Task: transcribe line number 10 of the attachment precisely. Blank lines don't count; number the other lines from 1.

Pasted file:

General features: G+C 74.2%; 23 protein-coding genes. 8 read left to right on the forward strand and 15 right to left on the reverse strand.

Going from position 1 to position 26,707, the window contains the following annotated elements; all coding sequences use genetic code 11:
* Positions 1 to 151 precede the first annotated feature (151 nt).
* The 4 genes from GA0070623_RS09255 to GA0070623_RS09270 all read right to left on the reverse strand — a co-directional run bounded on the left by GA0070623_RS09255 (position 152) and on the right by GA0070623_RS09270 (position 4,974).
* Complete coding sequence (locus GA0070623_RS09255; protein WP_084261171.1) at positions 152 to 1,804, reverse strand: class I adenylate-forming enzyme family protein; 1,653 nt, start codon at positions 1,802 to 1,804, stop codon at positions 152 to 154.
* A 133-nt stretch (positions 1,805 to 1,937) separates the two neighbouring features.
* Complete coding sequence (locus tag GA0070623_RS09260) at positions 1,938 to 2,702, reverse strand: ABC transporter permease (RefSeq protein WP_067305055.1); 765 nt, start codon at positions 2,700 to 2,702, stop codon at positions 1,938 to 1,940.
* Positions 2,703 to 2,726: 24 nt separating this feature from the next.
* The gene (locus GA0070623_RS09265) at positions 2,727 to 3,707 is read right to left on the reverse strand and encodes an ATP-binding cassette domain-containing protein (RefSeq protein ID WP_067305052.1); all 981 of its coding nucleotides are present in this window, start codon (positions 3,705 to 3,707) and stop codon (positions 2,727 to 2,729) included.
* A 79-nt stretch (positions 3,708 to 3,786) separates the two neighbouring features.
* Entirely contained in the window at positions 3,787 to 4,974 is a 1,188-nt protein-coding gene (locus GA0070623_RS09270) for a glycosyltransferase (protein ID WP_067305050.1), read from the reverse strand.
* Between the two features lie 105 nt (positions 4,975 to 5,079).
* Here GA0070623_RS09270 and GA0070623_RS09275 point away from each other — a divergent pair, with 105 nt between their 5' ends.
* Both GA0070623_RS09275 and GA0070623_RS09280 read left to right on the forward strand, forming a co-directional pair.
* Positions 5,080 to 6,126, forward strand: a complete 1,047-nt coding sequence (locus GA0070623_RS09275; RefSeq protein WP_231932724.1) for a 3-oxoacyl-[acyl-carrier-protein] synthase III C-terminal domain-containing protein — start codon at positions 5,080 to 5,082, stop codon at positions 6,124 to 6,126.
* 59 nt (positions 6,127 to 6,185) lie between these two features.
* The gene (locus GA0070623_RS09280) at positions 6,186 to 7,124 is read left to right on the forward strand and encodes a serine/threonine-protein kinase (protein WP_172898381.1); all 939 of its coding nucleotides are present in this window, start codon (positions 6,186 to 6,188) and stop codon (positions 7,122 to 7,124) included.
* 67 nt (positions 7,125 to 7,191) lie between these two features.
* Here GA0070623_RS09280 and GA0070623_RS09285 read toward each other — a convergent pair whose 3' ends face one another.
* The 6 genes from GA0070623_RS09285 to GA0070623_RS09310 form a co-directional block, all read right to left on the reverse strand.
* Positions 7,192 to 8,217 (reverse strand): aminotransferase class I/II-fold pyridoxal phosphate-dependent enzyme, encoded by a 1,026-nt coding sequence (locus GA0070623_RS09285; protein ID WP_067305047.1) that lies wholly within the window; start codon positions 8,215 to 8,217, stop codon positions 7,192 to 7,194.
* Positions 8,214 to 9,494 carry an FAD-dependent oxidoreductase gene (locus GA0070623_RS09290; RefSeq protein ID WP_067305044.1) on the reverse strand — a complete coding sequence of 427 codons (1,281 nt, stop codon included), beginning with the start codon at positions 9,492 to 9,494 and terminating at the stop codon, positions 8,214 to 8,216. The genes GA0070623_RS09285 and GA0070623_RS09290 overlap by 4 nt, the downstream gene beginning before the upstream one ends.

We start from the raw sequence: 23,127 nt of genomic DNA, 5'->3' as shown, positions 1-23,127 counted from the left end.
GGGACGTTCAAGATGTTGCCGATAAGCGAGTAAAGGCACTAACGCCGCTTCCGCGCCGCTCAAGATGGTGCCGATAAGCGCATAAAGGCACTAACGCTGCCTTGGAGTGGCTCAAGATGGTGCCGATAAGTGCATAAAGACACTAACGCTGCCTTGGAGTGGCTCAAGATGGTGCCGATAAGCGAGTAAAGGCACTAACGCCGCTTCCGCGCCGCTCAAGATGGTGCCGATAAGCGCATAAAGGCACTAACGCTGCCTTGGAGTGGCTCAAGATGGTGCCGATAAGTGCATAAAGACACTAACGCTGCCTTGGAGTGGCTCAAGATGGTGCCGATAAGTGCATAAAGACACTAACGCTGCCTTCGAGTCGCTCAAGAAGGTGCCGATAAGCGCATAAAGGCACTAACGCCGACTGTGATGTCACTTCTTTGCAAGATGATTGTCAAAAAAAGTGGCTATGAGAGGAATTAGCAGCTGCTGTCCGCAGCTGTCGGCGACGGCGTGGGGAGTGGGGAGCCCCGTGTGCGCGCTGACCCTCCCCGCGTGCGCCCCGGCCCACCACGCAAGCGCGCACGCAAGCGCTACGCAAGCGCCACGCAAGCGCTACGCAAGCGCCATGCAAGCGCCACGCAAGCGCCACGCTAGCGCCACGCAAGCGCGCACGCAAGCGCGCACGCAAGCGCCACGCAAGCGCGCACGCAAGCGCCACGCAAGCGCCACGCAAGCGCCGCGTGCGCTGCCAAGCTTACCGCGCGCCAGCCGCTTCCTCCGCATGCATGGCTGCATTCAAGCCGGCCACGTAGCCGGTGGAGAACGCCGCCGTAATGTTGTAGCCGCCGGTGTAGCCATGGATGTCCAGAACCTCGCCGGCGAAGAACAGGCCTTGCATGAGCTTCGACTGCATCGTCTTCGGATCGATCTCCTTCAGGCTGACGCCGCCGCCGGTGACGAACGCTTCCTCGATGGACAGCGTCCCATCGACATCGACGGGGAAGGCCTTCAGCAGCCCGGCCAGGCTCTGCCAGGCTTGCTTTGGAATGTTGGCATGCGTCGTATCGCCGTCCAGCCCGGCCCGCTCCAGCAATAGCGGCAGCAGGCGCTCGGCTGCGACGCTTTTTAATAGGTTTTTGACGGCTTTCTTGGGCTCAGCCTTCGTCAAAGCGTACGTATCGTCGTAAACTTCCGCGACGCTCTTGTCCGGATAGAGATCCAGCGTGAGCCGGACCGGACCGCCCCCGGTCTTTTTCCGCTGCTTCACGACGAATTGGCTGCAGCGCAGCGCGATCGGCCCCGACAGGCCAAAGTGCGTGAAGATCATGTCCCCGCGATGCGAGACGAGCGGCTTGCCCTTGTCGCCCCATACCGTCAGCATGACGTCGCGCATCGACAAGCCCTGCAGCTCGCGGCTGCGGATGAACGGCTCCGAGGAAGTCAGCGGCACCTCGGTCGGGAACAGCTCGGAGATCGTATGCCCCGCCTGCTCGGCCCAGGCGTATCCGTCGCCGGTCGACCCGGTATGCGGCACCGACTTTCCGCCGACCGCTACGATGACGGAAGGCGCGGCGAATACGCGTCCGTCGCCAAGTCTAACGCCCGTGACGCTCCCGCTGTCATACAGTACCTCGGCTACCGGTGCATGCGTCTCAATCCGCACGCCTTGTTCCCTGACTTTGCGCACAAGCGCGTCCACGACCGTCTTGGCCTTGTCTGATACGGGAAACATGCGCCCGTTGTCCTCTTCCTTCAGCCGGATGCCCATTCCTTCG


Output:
* A 79-nt stretch (positions 3,708 to 3,786) separates the two neighbouring features.